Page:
Sorcery has been one of those promising titles that was shown at E3 2010 that showcases on what the PlayStation Move can do. Ever since its reveal, we haven’t heard anything about the game until late last year. Two years on, Sorcery is finally here and it will finally fulfill the wishes of those who always wanted to use their PlayStation Move controller as a magic wand.
From the array of PlayStation Move titles, many hope that Sorcery will be among those titles that offers core gameplay that best utilizes motion control gaming. Does it work right? Let’s take a look on what’s HOT and what’s NOT in our review of Sorcery.
The moment Sorcery starts rolling in, you already know that the game is going to be magical due its beautifully designed world that only can be seen in fairy tales and books. The aesthetics are done well for a Move game as every area and dungeons you go to will make use of different colors, thus making the game somewhat colorful to look at. While it doesn’t have the vibrant graphics of core games such as Ratchet & Clank, Sorcery looks pretty well in delivering visuals most gamers will appreciate. Expect the game to bring you some beautifully designed areas where the creatures will blend with the environments.
A Decent Story for Everyone
When it comes to the story, Sorcery doesn’t have a mature tale to tell but it’s decent enough for children or even adults to care like. The game starts off with Finn, a trainee of the great sorcerer, stealing off a magic wand from his master. His mischievous deed leads him to an adventure where that he’ll never forget as he’ll end up saving the world from an evil queen that threatens the peace of the Faerie Realm. Along with his feline friend, Erline, you will guide them in this magical journey where you will use your PlayStation Move controller as a magical wand.
Great Use of the PlayStation Move Controller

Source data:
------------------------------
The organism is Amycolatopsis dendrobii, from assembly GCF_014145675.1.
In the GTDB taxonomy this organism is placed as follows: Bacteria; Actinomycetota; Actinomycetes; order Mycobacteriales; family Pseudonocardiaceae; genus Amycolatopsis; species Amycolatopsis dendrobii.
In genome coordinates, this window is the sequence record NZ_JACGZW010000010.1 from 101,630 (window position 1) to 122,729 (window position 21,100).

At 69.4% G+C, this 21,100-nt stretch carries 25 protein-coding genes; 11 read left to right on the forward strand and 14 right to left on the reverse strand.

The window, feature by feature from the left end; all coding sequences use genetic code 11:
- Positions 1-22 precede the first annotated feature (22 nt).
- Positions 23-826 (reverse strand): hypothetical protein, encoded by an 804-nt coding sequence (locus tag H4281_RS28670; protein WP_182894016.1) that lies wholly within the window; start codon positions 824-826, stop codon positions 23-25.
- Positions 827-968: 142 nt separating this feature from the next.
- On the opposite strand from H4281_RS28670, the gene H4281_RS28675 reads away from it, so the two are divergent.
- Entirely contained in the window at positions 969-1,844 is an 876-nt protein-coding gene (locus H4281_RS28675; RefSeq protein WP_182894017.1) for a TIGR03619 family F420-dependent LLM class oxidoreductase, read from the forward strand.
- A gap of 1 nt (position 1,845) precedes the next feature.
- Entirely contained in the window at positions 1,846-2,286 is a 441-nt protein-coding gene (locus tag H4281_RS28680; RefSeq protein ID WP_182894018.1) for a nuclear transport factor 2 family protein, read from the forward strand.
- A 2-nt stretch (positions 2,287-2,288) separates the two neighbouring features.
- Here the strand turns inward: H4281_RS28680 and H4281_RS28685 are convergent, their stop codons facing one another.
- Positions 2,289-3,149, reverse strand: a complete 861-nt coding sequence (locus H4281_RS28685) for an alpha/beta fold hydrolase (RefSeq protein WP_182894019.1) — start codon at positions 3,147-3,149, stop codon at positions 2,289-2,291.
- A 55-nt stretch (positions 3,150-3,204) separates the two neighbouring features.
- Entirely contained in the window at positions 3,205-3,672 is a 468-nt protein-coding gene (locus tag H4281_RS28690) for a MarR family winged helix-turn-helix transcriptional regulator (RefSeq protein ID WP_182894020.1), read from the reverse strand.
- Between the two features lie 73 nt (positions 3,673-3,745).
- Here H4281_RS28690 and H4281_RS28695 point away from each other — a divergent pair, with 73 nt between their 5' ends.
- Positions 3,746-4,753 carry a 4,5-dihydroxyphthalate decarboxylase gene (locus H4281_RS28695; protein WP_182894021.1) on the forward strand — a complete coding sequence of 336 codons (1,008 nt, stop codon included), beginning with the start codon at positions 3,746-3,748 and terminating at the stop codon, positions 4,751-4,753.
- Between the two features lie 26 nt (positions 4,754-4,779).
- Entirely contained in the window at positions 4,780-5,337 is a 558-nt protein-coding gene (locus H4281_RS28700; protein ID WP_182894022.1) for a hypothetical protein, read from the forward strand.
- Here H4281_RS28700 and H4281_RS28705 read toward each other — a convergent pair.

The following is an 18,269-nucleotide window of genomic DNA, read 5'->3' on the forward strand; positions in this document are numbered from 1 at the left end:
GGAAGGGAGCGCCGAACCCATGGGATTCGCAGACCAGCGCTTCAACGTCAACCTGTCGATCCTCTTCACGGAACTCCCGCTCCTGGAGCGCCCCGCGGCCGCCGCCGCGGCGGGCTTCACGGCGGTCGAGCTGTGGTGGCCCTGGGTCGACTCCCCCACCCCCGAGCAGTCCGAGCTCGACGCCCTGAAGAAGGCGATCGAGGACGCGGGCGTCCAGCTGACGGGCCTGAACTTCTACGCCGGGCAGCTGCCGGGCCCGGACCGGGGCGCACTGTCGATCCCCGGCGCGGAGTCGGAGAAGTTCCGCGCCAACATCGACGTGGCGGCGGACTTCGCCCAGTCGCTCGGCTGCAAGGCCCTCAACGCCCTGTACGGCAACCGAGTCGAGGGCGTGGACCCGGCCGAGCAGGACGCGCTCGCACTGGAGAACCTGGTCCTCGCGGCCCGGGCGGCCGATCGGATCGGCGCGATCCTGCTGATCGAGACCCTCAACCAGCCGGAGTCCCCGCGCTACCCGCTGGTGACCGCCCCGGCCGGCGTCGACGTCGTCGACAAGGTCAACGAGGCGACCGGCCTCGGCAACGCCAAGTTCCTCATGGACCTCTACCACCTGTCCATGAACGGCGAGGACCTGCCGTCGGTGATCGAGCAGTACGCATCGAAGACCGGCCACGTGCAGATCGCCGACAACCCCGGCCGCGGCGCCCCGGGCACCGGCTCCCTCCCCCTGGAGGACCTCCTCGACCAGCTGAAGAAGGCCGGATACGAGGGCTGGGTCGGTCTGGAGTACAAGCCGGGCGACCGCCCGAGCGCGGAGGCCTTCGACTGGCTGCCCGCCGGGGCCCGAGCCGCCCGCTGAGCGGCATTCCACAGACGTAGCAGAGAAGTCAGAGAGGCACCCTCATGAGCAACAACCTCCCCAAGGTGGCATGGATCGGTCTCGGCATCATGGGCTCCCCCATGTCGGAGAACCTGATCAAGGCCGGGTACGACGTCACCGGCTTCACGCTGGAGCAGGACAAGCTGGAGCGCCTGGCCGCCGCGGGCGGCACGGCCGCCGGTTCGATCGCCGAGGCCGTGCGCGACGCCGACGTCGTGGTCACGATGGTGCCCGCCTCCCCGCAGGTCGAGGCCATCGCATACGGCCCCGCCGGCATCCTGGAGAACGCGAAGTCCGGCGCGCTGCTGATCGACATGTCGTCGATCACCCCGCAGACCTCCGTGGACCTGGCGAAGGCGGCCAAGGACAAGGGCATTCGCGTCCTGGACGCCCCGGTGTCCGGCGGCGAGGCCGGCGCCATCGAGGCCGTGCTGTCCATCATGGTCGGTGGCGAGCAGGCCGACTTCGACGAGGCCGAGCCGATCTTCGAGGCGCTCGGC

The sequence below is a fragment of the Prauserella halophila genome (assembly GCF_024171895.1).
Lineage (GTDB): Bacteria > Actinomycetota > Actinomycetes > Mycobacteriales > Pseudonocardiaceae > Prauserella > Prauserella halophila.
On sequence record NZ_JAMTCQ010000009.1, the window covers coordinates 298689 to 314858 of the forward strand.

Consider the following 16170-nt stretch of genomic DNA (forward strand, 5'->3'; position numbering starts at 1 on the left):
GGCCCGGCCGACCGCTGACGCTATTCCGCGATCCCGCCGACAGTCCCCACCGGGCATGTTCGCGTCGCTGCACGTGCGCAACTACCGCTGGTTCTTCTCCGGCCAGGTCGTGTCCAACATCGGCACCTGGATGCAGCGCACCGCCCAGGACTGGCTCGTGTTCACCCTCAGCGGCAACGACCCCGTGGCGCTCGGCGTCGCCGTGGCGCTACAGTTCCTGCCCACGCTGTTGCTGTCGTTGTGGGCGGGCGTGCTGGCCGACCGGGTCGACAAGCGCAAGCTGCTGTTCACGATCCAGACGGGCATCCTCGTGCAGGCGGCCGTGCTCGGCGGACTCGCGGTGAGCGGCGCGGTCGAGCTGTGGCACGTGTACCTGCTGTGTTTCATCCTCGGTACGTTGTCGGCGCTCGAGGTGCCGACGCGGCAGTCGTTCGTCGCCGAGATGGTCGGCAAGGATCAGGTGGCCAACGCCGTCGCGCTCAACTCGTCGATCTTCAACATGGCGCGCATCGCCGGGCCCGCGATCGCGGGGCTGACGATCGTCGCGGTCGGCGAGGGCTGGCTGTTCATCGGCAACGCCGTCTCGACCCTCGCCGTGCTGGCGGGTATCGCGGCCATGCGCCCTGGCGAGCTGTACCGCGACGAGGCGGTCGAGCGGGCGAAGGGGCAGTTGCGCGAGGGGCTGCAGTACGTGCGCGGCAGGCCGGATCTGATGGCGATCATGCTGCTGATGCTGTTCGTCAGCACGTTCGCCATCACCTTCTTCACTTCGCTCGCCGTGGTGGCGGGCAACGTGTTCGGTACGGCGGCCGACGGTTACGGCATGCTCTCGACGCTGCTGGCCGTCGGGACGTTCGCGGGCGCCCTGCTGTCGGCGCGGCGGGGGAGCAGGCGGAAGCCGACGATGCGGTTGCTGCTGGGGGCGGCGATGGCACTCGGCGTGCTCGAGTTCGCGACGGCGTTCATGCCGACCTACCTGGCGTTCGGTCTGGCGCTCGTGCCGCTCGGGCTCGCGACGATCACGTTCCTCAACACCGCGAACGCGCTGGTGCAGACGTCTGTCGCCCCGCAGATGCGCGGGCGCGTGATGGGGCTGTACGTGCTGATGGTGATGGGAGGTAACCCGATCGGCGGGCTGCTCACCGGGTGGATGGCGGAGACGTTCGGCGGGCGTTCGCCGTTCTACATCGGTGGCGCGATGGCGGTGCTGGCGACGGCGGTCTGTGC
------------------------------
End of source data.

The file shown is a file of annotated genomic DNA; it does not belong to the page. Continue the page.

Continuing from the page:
Since Sorcery is a Move game, a motion controller will be required to play along with a navigation controller for guiding Finn in his adventure. If you happen to not own one, the DUALSHOCK 3 controller will work just fine but it can be a little annoying since you can’t grasp the whole controller. When it comes to controls, it’s pretty much easy to get used to with the X button used to make Finn dodge, and L1 to reset the camera. To attack, you will need to flick the wrist along with the PlayStation move controller.
Out of all the Move games, Sorcery might be the only game that greatly utilizes the use of the Move controller. When calibrated right, you’ll notice that the motion controls within the game is precise. When in the middle of a heated battle, you’ll have to get your Move controller ready as you’ll be flicking it non-stop. Depending on where you aim and flick the controller, that’s where the arcane bolt attack will go. If at some point there’s an enemy behind a pillar, a little swish to the direction its hiding from will make the arcane bolt to go in that direction. Pretty much, every move you do with the controller will be recognized by the PS Eye Camera, thus giving you a precise execution of motion gameplay.
Aside from flicking your wrist back and forth, there are other things that you can do with the Move controller. Whenever you get to open a door, you’ll have to use the controller and twist it to the keyhole. For opening chests, you have to do a little swirl and the chest will open. As for moving a pillar out of your way or simply repairing a broken bridge, you’ll have to do more of that swish to the controller. Out of the things that you can do, the ones that I get to enjoy in doing is when drinking potion as you have to shake the controller first, and act as like you’re drinking to make Finn drink it too. From the plethora of things that you can do with the Move controller in Sorcery, it makes the game fun overall.Sorcery Review,